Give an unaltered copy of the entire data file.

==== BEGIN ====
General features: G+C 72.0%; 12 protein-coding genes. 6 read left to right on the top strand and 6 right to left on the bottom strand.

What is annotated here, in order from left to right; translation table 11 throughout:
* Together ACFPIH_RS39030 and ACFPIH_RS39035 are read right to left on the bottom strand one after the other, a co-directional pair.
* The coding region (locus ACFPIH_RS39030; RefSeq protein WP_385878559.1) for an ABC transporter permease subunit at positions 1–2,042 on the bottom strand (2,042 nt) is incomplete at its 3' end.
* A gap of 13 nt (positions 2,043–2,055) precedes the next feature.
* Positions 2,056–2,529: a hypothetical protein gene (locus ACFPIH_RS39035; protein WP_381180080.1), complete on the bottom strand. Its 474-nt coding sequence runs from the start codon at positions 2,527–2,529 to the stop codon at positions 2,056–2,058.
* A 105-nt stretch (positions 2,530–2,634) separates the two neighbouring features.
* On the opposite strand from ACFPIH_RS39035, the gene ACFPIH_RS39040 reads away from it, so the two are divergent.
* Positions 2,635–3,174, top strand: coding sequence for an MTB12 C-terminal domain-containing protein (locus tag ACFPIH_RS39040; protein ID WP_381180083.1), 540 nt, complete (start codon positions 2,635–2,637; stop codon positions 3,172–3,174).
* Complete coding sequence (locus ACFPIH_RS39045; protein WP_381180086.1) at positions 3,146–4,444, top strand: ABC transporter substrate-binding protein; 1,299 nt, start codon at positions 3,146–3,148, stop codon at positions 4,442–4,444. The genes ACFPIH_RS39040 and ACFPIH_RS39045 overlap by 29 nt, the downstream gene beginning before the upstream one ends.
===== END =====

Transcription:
General features: G+C 72.0%; 12 protein-coding genes. 6 read left to right on the top strand and 6 right to left on the bottom strand.

What is annotated here, in order from left to right; translation table 11 throughout:
* Together ACFPIH_RS39030 and ACFPIH_RS39035 are read right to left on the bottom strand one after the other, a co-directional pair.
* The coding region (locus ACFPIH_RS39030; RefSeq protein WP_385878559.1) for an ABC transporter permease subunit at positions 1–2,042 on the bottom strand (2,042 nt) is incomplete at its 3' end.
* A gap of 13 nt (positions 2,043–2,055) precedes the next feature.
* Positions 2,056–2,529: a hypothetical protein gene (locus ACFPIH_RS39035; protein WP_381180080.1), complete on the bottom strand. Its 474-nt coding sequence runs from the start codon at positions 2,527–2,529 to the stop codon at positions 2,056–2,058.
* A 105-nt stretch (positions 2,530–2,634) separates the two neighbouring features.
* On the opposite strand from ACFPIH_RS39035, the gene ACFPIH_RS39040 reads away from it, so the two are divergent.
* Positions 2,635–3,174, top strand: coding sequence for an MTB12 C-terminal domain-containing protein (locus tag ACFPIH_RS39040; protein ID WP_381180083.1), 540 nt, complete (start codon positions 2,635–2,637; stop codon positions 3,172–3,174).
* Complete coding sequence (locus ACFPIH_RS39045; protein WP_381180086.1) at positions 3,146–4,444, top strand: ABC transporter substrate-binding protein; 1,299 nt, start codon at positions 3,146–3,148, stop codon at positions 4,442–4,444. The genes ACFPIH_RS39040 and ACFPIH_RS39045 overlap by 29 nt, the downstream gene beginning before the upstream one ends.